Chronic Illness and Guilt

I spend a lot of time feeling guilty about the consequences of my various illnesses. My boyfriend and I quarrel a lot lately–there’s tension because I need a lot of help and I’m bitter about it, I’m very moody because of the pain and not easy to be around. I feel like a financial burden to my family. I miss a lot of work, sporadically. It’s difficult to plan events with friends and family when I’m having flares, and I never know if a migraine will arise. My boyfriend and I can’t travel much together because of my limitations, nor can we engage in activities that might be tremendous fun if not for my body… like rock climbing. People around me see me suffering and I can see it hurts them. This might be the worst causes of guilt and I don’t think there’s anything that can be done about it. But if you’re loved–and we should all be so lucky–there’s no way around this.

None of this is my “fault” exactly, but it is. It is my fault, I’m the one causing all of it somehow. Right? This is the guilt I believe every person who’s chronically ill is tormented by to some extent. If you have good support from people around you, I think it is survivable guilt. I’m lucky; my boyfriend often tells me he’s happy to help me and understands none of this is my fault, and I can tell he actually means it. My parents always offer “any help” they “possibly can” and never blame me. But I still feel guilty. What do I do with all of the guilt?

Step 1: Acknowledge it: I feel guilty. I feel really, really guilty because I’m sick and it has all these consequences, and I don’t like them. I feel like a monster!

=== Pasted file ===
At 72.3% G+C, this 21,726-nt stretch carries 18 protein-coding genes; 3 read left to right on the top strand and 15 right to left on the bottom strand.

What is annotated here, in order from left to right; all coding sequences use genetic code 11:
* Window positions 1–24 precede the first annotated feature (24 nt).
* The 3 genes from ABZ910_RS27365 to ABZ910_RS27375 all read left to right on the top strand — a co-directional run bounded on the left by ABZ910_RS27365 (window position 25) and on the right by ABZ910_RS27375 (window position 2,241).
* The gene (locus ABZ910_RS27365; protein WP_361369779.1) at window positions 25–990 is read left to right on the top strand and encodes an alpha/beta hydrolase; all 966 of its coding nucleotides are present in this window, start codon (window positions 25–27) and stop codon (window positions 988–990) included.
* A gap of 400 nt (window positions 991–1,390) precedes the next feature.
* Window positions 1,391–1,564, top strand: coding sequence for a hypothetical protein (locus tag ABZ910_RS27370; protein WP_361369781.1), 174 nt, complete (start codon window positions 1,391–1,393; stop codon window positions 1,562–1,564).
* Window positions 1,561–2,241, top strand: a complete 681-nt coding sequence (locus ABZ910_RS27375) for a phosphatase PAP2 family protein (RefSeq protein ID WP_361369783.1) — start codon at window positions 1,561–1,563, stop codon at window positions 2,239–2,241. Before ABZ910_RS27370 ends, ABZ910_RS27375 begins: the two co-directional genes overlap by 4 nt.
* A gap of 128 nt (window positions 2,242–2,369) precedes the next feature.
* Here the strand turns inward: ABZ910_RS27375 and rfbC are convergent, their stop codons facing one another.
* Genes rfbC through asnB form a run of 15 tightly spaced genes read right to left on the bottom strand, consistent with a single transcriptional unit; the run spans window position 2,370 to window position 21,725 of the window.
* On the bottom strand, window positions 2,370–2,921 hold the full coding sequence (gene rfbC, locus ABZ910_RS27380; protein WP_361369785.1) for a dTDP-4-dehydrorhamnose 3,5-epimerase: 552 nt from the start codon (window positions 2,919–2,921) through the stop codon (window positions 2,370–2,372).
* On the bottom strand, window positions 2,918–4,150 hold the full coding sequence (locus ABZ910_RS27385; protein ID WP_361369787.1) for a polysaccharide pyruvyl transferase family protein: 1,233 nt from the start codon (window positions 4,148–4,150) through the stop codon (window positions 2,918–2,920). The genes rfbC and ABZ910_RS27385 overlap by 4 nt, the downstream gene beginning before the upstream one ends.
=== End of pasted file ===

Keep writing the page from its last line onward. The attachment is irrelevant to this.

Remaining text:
Step 2: Feel it: UUUUGHHHHHHHHHHHHHHHHHh

Step 3: Distraction/comforts when necessary: Netflix binging, going out to the movies, pizza, work, games, teasing the cats with their favorite rainbow wand

Step 4: Rationalization: Okay, I’m sick. None of this is actually on me. I didn’t purposefully make myself sick, or do anything to get sick. And I’m only seeing ONE MILLION doctors and taking meds, I lost weight because my doctor told me to, I’m seeing a therapist to work on stress management, blah blah blah. I’m trying to be my own best friend here (ew). I’m not perfect but damn it, I’m doing a pretty good job. I’m even still working, which isn’t easy. So I might feel guilty but I don’t deserve to feel guilty.

Step 5: Continue to feel guilty: Wait, what? DAMN it. I’ll try again tomorrow.

Methotrexate via auto-injection pen (Rasuvo) for rheumatoid and/or psoriatic arthritis: What to expect (what a THRILLING article title!!!)

I love you, fellow rheumies and psoriatic folks! And I love not getting sued. For those two reasons, here’s the official big huge monster disclaimer: I’m someone who has self-injected a lot and I have rheumatoid arthritis. Also, I can write and my brain is not terrible, which makes me want to share my wisdom with you. However, none of this makes me a medical doctor. I AM NOT A DOCTOR. There is never anyone who can replace a doctor. Make sure you run my recommendations by your rheumatologist. If you live in a more rural area and can’t see a specialist soon, check in with your primary care physician. And if you are really pressed for time don’t underestimate the E.R. or nurse practitioners.

 

Okay so first of all, I have no idea if methotrexate is a medication that will work for you; right off the bat, you have to keep that in the back of your mind. But if it is something that helps your rheumatoid arthritis (heretofore RA), I can’t recommend the injection alternative more highly. Why are you taking those stupid pills, stupid? Stop being stupid, stupid!